YGLESIAS: The government is making it harder for you to buy a home. That's a good thing. "[N]ew proposals to crack down on abusive practices will have real benefits to consumers. At the same time, industry advocates are correct when they say the CFPB’s plans will make it harder for some people to get home loans. That’s a price worth paying if it produces a more honest, more stable mortgage market. Last week’s action, known as the “ability to pay” rule, essentially requires lenders to make a reasonable, good-faith determination that a mortgage borrower will be able to repay a loan that’s offered." Matthew Yglesias in Slate.

BROOKS: Relearning compromise. "I am an earnest, good-government type, so the strategy I’d prefer might be called Learning to Crawl. It would be based on the notion that you have to learn to crawl before you can run. So over the next four years, legislators should work on a series of realistic, incremental laws that would rebuild the habits of compromise, competence and trust. We could do some education reform, expand visa laws to admit more high-skill workers, encourage responsible drilling for natural gas, maybe establish an infrastructure bank. Political leaders would erode partisan orthodoxies and get back into the habit of passing laws together. Then, down the road, their successors could do the big things." David Brooks in The New York Times.

SOLTAS: Has the 'Great Stagnation' hit the U.S.? "In the manufacturing sector, the 10-year growth rate of productivity has fallen by more than half in the last decade. Over the period from 1994 to 2004, the height of the productivity boom, output per man-hour increased by 66 percent. Between 2002 and 2012, productivity growth decreased to about 30 percent. Unless the recent increases in productivity turn into an immediate surge, the U.S. will probably see the slowest manufacturing productivity growth in nearly 30 years." Evan Soltas in Bloomberg.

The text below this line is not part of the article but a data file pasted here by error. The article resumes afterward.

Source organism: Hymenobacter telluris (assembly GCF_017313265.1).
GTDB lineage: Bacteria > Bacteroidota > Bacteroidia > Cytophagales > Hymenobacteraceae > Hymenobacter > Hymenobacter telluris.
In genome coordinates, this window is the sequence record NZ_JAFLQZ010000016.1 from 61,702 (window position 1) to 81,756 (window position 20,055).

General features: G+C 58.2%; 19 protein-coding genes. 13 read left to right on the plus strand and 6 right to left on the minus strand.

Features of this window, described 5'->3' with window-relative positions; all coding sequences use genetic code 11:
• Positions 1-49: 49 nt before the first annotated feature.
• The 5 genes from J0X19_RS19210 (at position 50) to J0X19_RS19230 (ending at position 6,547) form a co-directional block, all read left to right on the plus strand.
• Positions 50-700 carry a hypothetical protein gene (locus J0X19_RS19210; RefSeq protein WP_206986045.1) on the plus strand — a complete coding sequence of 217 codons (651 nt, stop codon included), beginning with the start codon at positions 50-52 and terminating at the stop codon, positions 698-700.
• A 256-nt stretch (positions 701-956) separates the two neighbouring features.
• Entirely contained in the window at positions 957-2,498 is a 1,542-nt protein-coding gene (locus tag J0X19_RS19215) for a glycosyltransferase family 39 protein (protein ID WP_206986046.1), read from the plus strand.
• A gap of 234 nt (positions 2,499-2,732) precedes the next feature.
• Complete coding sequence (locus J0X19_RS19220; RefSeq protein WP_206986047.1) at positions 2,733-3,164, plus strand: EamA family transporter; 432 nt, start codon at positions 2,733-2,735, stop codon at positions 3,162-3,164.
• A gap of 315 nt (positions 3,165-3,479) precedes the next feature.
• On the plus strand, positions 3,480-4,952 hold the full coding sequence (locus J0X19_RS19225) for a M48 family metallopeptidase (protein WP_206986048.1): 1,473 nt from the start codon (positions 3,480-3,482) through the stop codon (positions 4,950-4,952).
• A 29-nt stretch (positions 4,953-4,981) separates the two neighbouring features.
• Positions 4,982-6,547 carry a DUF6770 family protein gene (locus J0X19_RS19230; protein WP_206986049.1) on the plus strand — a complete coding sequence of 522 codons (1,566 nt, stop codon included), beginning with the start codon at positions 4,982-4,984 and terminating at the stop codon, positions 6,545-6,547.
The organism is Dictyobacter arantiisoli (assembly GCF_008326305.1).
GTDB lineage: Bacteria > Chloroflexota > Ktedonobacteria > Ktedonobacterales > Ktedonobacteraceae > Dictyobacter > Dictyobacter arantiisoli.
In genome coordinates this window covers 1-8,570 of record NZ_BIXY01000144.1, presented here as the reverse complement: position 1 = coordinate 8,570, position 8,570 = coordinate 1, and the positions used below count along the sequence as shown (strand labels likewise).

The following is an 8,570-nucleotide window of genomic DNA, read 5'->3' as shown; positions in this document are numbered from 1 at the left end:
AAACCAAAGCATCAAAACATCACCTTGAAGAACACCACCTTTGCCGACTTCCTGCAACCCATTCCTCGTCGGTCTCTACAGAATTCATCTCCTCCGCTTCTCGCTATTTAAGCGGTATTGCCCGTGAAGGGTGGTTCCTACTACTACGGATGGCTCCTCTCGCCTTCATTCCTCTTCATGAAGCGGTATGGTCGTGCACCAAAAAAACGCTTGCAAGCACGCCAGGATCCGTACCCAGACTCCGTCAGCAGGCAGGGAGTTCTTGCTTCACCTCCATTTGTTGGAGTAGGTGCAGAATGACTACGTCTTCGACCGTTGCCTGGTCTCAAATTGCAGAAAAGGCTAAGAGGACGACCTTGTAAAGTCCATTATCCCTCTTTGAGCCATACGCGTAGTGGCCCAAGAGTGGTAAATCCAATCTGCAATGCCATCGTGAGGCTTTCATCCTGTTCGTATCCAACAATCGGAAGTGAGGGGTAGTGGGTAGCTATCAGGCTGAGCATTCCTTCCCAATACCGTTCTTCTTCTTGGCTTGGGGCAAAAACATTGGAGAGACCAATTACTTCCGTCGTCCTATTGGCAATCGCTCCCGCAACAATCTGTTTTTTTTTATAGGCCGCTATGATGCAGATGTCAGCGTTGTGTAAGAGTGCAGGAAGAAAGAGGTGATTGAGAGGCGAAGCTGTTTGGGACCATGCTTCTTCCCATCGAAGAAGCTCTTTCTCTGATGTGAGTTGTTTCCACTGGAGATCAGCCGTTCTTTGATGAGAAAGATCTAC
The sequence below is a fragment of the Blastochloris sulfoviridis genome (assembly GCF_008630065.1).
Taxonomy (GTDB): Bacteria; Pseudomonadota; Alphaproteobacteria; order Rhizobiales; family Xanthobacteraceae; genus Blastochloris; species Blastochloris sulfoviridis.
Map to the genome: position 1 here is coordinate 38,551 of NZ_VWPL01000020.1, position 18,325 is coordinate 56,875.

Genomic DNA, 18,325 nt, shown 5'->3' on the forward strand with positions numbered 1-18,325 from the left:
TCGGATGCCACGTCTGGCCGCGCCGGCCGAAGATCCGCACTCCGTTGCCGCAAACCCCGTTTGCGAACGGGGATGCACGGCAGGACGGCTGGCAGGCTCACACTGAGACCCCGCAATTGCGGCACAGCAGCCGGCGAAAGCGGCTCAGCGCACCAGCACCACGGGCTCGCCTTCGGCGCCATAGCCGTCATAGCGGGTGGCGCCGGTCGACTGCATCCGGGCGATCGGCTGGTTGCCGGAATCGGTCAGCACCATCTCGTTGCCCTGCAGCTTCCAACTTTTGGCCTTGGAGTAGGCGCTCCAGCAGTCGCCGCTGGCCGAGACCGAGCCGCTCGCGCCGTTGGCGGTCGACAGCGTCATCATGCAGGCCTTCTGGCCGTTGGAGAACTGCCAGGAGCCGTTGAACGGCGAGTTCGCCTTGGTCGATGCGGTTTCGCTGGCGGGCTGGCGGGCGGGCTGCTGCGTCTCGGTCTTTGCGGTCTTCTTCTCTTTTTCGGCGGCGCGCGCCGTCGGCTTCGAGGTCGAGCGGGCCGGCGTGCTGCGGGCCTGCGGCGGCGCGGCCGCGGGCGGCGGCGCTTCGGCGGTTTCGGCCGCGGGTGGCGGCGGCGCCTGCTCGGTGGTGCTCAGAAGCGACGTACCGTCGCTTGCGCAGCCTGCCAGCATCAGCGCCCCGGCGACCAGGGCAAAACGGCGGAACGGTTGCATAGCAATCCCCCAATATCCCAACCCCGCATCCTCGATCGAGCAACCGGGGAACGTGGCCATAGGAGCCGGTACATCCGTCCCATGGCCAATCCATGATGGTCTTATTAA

All I want for Christmas interlude: 'Nearly perfect' ultrathin electric invisibility cloak developed.

2) 'Assault weapons' and why they may determine the fate of gun control

Before banning assault weapons, define 'assault weapon.' "The most basic criteria have to do with a firearm’s ability to fire multiple rounds quickly. Because of this, the firearms included under any assault weapons ban are usually semiautomatic, meaning that a new round is automatically reloaded into the chamber but is not fired until the trigger is pulled again. The weapons also have detachable magazines, allowing them to fire 10, 20, 30 rounds or more without the need to insert a new magazine." Erica Goode in The New York Times.

...And is it even fair to use the term? "The gun rights lobby also argues that 1) the word 'assault' connotes offense and illegality, while the vast majority of such guns are used in a lawful manner and for defense and 2) so-called assault weapons differ from other guns solely because of cosmetic changes like a pistol grip or a threaded barrel for a silencer — not in the way they actually fire bullets." Aaron Blake in The Washington Post.

How building an effective ATF is key to Obama's gun policy agenda. "President Obama’s nomination of B. Todd Jones to head the Bureau of Alcohol, Tobacco, Firearms and Explosives on Wednesday is an effort to energize a depleted agency that has been denied leadership and resources by legislators aligned with the gun lobby, according to administration officials and former law enforcement officials...The ATF has fewer agents than it did in 1970 and takes up to eight years between inspections of gun stores because of a lack of personnel. The agency also is prohibited from creating a searchable computer database for gun ownership records, according to current and former ATF officials." Peter Finn and Sari Horwitz in The Washington Post.